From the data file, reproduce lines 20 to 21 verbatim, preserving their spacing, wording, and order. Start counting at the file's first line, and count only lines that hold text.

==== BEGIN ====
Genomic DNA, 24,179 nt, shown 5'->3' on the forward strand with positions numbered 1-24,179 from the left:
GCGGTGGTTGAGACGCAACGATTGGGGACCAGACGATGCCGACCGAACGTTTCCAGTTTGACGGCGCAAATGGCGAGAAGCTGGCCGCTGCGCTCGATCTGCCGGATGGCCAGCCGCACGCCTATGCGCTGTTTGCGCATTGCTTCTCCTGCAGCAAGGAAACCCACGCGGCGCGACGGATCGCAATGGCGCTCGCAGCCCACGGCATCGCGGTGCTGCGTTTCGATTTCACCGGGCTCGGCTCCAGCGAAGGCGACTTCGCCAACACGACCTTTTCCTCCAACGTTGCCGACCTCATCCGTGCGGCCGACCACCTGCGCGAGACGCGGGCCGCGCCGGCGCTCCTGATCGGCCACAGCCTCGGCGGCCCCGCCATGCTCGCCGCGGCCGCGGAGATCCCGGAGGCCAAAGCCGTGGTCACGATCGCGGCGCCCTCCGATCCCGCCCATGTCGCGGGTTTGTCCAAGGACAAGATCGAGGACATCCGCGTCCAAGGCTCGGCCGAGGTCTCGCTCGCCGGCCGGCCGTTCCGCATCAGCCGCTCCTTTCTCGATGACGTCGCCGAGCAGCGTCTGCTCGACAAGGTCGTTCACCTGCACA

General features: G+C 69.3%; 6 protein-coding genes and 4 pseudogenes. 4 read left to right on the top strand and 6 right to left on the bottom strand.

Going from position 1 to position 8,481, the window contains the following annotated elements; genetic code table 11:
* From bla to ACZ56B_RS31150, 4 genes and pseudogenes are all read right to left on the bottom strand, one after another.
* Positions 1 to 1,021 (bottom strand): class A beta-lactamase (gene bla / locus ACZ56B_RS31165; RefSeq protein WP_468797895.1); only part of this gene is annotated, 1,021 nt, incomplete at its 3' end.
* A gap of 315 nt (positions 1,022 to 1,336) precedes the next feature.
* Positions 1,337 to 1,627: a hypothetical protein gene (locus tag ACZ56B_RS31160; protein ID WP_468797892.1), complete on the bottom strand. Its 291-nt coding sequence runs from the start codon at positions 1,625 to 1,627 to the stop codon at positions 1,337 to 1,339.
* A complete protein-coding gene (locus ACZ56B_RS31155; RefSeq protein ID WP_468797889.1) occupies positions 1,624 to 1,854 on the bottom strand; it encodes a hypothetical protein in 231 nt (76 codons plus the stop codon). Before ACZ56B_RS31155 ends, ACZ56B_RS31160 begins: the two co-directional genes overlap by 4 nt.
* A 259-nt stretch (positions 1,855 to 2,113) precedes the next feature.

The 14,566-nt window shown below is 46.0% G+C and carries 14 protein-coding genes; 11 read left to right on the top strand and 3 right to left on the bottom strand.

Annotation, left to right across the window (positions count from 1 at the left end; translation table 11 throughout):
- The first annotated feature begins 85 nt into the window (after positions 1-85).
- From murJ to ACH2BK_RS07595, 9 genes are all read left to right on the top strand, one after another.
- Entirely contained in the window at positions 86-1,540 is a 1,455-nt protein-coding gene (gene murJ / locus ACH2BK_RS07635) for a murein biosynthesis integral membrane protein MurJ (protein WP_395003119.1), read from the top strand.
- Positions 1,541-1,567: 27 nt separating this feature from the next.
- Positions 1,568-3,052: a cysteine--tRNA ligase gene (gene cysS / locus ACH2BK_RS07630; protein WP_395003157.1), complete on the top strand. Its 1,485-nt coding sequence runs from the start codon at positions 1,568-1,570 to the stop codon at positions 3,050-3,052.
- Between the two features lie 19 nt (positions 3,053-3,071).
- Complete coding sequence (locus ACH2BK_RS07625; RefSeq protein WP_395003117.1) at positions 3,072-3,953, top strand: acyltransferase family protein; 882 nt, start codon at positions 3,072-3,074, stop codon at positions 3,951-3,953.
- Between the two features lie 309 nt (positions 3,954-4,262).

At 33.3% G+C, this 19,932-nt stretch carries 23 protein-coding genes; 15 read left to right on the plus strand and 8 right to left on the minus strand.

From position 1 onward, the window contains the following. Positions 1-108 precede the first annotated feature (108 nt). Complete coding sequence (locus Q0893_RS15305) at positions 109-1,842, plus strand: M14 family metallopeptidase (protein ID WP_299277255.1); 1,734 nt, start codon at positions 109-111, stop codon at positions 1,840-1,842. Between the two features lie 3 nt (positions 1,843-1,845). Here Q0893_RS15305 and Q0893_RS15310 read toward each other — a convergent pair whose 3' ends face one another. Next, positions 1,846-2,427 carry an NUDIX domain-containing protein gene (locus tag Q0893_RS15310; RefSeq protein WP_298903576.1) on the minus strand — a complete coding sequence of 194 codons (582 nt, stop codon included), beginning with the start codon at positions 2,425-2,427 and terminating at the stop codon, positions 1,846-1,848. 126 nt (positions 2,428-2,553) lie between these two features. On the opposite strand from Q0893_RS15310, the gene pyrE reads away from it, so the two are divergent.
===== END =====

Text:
- Between the two features lie 309 nt (positions 3,954-4,262).

At 33.3% G+C, this 19,932-nt stretch carries 23 protein-coding genes; 15 read left to right on the plus strand and 8 right to left on the minus strand.